Drawing on multiple disciplines, this groundbreaking work shows that these familiar features of the twenty-first century can be counteracted by the positive aspects of the city: its innovation, creativity and serendipity. It has a redistributive, caring and cohesive potential. The city can provide new opportunities and resources for social work to influence, to collaborate, to foster participation and involvement, and to extend its social justice mandate. The book shows that the city represents a critical arena in terms of the future of social work intervention and social work identity. In doing so, it will be of great interest to students and scholars of social work, social policy, community work and urban studies.
Related collections and offers
|Publisher:||Palgrave Macmillan UK|
|Edition description:||1st ed. 2016|
|Product dimensions:||5.83(w) x 8.27(h) x (d)|
About the Author
Table of ContentsPart I. Making Sense of the City; Charlotte Williams.- Introduction and Overview.- Chapter 1. Social Work and the Urban Age.- Chapter 2. Beyond the Soup Kitchen.- Chapter 3. Reconstructing Urban Social Work.- Chapter 4. Researching the City: Possibilities for Social Work Research.- Part II. Social Issues and the City: New Directions in Practice.- Introduction; Charlotte Williams.- Chapter 5. Superdiversity and the City; Dirk Geldof.- Chapter 6. Ageing in Urban Environments: Challenges and Opportunities; Chris Phillipson and Mo Ray.- Chapter 7. Disabling Cities and Repositioning Social Work; Michael J. Prince.- Chapter 8. Care, Austerity and Resistance; Donna Baines.- Chapter 9. Homelessness in Western Cities; Carole Zufferey .- Chapter 10. Living on the Edge: New Forms of Poverty on the Urban Fringe; Sonia Martin and Robin Goodman.- Chapter 11. Educating for Urban Social Work; Susie Costello and Julian Raxworthy.- Conclusion. Urban Themes in 21st Century Social Work; Charlotte Williams.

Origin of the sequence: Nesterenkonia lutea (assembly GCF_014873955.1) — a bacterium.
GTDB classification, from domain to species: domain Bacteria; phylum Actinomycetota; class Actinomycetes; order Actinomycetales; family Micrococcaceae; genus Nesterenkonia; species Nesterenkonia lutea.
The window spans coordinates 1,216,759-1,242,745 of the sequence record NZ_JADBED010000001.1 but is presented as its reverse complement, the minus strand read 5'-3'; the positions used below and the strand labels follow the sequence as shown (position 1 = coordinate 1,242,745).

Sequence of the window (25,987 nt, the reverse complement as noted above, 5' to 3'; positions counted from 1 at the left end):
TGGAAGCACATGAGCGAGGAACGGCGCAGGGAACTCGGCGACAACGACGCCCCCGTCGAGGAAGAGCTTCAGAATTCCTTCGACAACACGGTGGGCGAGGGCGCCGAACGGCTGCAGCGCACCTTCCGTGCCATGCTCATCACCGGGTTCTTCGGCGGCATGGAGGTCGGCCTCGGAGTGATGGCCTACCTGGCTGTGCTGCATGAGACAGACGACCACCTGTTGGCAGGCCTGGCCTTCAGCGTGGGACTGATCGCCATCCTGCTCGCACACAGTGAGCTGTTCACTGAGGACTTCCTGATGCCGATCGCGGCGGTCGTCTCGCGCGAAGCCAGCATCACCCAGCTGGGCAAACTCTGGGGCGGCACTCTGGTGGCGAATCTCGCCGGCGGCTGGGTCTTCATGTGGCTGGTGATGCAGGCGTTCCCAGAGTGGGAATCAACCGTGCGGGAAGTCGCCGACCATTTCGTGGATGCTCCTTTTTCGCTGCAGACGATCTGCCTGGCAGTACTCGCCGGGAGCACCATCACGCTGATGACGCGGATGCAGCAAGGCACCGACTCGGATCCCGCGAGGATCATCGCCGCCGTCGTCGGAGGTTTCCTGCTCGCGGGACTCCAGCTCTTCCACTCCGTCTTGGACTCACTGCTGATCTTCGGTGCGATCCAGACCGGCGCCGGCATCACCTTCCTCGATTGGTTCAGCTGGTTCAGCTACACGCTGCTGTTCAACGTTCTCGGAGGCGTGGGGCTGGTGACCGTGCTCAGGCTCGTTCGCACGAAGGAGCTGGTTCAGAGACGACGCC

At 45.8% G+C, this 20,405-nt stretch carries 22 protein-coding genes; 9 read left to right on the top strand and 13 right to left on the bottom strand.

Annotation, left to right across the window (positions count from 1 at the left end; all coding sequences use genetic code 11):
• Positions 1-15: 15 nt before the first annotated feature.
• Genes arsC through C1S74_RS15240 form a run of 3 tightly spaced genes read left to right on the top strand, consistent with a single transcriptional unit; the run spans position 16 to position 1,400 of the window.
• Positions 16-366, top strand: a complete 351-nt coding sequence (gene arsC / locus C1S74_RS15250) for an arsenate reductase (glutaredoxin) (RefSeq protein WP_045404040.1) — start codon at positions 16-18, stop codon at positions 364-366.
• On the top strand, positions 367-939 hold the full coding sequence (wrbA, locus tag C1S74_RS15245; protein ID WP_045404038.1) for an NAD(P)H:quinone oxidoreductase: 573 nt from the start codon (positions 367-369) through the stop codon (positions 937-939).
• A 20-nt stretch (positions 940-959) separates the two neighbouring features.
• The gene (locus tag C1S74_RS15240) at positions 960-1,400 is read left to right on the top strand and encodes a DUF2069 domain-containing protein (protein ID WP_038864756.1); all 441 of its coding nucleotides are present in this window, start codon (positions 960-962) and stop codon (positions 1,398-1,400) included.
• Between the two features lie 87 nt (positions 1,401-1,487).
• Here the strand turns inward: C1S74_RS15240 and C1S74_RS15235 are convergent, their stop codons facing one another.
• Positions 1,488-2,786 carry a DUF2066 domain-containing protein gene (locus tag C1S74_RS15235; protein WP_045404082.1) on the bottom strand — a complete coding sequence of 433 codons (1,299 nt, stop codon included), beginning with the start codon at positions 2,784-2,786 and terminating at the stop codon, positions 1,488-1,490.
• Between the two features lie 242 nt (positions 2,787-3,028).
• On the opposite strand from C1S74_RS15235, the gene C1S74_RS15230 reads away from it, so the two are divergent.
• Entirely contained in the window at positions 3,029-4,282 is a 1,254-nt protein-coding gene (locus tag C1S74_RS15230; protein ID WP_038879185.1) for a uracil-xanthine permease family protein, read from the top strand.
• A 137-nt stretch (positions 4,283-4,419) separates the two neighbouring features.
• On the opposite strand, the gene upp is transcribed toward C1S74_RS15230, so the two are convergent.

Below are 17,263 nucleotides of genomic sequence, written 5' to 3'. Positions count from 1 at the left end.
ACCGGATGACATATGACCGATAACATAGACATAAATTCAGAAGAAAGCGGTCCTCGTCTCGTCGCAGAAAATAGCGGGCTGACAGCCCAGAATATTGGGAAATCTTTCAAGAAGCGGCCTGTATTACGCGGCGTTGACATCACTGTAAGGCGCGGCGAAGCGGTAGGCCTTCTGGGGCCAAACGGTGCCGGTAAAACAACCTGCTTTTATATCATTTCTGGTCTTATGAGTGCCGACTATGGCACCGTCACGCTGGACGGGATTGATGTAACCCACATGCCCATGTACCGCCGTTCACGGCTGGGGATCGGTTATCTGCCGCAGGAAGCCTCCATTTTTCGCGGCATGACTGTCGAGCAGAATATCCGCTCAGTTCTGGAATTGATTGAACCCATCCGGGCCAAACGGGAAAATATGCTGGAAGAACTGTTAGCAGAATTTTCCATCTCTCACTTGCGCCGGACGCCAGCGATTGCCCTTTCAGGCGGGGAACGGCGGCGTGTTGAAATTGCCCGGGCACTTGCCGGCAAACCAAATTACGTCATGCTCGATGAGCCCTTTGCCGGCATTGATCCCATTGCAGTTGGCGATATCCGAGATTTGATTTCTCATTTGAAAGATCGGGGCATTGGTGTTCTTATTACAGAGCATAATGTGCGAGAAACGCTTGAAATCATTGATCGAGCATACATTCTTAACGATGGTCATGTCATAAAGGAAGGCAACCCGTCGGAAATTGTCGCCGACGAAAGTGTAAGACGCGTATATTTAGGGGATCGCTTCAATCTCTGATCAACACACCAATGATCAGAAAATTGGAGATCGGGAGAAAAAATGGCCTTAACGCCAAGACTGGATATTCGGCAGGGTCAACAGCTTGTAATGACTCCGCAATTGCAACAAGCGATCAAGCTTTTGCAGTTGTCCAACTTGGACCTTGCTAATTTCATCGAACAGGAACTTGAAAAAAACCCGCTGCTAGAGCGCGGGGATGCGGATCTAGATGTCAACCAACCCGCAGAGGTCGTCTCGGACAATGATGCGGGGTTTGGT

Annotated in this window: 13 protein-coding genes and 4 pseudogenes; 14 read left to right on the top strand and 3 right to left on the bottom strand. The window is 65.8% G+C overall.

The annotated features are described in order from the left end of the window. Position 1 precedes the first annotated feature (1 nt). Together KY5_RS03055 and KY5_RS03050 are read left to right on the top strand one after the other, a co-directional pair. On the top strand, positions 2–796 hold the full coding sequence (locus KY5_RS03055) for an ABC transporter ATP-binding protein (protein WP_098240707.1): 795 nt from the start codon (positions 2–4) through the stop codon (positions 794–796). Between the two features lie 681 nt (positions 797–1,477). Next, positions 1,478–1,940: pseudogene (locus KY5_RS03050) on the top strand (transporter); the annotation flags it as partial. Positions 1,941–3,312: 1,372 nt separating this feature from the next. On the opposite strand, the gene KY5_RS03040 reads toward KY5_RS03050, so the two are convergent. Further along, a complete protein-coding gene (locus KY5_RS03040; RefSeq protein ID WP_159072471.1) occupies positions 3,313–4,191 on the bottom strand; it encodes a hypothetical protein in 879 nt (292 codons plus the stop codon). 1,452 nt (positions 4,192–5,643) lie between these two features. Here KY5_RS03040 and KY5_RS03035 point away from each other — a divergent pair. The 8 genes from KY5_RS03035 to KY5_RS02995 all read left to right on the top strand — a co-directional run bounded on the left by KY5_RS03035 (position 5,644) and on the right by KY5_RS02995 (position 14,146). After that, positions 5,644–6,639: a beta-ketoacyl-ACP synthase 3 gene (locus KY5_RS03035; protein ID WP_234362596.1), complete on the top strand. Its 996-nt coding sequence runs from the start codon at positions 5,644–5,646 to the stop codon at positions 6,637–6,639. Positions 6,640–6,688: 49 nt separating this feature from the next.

What People are Saying About This
“Williams’ book “Social Work and the City” is an exciting and very relevant read for researchers as well as social work students. It manages to couple some of the most pressing issues relating to the consequences of urbanization with the historical roots of social work in the city. It covers relevant introductory chapters as well as a range of cutting edge issues for social work to cope with now and in the future.” (Mia Arp Fallov, Department of Sociology and Social Work, Aalborg University)“The increasing global trends towards urbanization have placed greater emphasis on the need for scholars and practitioners to focus on these geographic settings. It also is highly desirable to have a book devoted to urban social work because the profession was born in cities. This book promises to bring renewed attention to how the profession can play an influential role in shaping practice and scholarship with an urban focus.” (Melvin Delgado, Ph.D., Professor of Social Work, Boston University School of Social Work)